In historian Erik von Kuehnelt-Leddihn's book, Leftism: from de Sade and Marx to Hitler and Marcuse (page 112), he says that:

As for the "Son of the carpenter," we should know that tekton in Greek means carpenter as well as house-builder, architect, contractor...

Jesus is often depicted as a humble carpenter, but these other possible translations seem much less humble (perhaps even middle or upperclass). Which translation most closely matches Scripture in connotation and denotation?

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    It's probably worth pointing out that in Biblical times, and for a thousand years after that, a carpenter was a skilled craftsman and therefore would have been considered educated compared with most people. Commented Jan 3, 2018 at 17:18
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    I've heard several conjectures about other professions, "mason" being maybe the most credible alternative, but this sounds wildly speculative (and doesn't jive which my knowledge of the era, what would being an "architect" even entail in Nazareth of that day?). Could you edit this question with a book reference for this claim? A good answer might actually thoroughly debunk this but it would be better to do so based on the actual argument made rather than a hear-say one.
    – Caleb
    Commented Jan 3, 2018 at 17:51
  • @Caleb are those edits an improvement?
    – Jayson Virissimo
    Commented Jan 4, 2018 at 6:04
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    The edit helps, but now the evidence you cite contradicts the very premise of your original question. The citation you gave doesn't actually show the assertion that architect should be preferred over the rest of the lexical possibilities and it is now apparent that you are making the jump to middle or upper class, not the cited author.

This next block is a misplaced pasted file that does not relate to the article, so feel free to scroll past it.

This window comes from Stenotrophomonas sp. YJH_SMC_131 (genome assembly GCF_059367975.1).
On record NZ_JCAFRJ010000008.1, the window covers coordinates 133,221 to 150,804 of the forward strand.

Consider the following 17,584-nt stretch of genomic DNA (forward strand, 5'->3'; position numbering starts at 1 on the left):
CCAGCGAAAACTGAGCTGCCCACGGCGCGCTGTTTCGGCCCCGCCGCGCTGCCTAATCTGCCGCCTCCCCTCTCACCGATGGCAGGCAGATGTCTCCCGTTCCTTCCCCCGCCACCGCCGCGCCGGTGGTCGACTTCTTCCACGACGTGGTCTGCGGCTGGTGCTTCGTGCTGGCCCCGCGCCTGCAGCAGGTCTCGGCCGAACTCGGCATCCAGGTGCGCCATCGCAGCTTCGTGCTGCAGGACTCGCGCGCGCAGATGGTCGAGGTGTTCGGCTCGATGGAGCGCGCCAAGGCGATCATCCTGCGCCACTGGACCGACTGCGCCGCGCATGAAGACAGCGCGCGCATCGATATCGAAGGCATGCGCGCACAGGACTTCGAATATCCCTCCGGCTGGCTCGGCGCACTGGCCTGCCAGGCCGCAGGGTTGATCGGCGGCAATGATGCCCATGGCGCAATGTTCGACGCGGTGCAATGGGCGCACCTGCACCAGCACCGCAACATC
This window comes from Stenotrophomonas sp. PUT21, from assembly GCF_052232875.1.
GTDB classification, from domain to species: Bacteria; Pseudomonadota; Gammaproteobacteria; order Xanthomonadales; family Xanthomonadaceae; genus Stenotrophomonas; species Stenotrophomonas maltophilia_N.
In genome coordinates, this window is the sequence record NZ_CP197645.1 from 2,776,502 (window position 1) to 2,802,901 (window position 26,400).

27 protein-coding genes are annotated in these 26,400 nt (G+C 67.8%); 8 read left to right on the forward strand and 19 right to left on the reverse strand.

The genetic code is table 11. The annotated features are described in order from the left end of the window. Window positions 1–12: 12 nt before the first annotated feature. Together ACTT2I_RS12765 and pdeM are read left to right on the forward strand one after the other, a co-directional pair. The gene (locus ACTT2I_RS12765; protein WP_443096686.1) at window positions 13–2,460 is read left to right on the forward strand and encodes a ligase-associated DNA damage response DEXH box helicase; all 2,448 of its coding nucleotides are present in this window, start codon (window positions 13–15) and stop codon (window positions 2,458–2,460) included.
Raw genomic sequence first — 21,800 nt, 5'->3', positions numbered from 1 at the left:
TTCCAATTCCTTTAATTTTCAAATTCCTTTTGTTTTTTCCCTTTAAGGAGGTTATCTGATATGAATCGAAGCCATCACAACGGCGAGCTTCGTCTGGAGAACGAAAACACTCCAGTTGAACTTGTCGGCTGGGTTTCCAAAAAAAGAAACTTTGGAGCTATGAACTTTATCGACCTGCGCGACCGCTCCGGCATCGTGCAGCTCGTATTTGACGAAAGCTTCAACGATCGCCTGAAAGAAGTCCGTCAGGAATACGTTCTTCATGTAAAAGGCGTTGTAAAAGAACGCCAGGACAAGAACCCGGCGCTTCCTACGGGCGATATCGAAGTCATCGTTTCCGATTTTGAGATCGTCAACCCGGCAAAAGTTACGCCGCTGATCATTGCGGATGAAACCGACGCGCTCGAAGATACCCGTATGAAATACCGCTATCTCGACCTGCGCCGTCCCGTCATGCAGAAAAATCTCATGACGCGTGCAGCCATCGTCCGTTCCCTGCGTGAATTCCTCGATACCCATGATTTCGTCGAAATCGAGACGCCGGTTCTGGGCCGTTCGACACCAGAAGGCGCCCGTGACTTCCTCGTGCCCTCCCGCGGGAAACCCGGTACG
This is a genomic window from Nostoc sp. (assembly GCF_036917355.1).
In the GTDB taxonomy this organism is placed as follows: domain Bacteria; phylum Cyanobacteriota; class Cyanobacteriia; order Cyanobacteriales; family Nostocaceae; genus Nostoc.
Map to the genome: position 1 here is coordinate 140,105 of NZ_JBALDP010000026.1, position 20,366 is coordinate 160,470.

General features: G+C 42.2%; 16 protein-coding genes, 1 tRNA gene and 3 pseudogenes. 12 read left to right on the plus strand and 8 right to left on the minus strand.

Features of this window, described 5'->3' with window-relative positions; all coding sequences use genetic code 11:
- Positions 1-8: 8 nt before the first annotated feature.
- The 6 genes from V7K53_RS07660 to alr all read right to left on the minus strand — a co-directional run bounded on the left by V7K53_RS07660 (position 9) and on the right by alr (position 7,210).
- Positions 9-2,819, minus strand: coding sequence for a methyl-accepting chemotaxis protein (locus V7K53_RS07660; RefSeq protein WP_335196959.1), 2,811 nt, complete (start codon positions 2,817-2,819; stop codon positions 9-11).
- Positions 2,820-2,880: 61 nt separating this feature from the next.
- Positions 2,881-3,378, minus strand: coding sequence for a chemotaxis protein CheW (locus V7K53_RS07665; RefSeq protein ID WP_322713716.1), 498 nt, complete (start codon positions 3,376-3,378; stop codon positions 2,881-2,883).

– Caleb
    Commented Jan 4, 2018 at 7:04
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    Now we have a new problem: the "what translation is best" question is off topic for this site entirely. Since this is no longer asking for what the basis is for an assertion (which the author cited doesn't make) and this has turned into a translation verification question I'm going to migrate it to Biblical Hermeneutics where such a question would be on topic and better addressed.
    – Caleb
    Commented Jan 4, 2018 at 7:07

2 Answers 2


I have consulted Thayer, Young, Bauer, Strong and also Liddell & Scott regarding the word τεκτων tektwn Strong 5045 and there is general agreement that 'carpenter' is the best rendering suitable. See Matthew 13:55 and Mark 6:3.

But it should be noted that the lexicons make it clear that the word also has a general meaning of 'artificer' and even the specific carpentry meaning could involve shipbuilding and house-building, rather than general woodwork.

Liddel & Scott also notes that 'rarely' the word has been used in Greek literature to refer to metal-working and it should be noted that τηκο, teko, means 'to melt' Strong 5080.

From all this evidence it seems to me to be safe to say that Joseph was an artificer or craftsmen of some kind and it is likely that he worked in wood but also possible that he worked with metal or with both materials.

It should also be noted that αρχιτεκτων architektwn Strong 753 is a master-builder. See I Corinthians 3:10.


Quite aside from Masons (and I didn't know they believed Jesus and Joseph to be stone layers,) there was apparently quite a lot of work available for stone masons in Jesus' hometown of Nazareth, as the Romans were building an amphitheater in (I believe) Galilee for the presentation of Greek theater and other amusements of the time. As you might expect, it was a very long-term project. Add to that the fact that there was a lot more rock than trees in the region one can see good reason to allow that Joseph and Jesus may well have been stone masons rather than carpenters. It doesn't really matter though, does it?

  • The stones in common houses were from the bedrock to ground-level for the foundation.
    – Perry Webb
    Commented Aug 27, 2021 at 23:40

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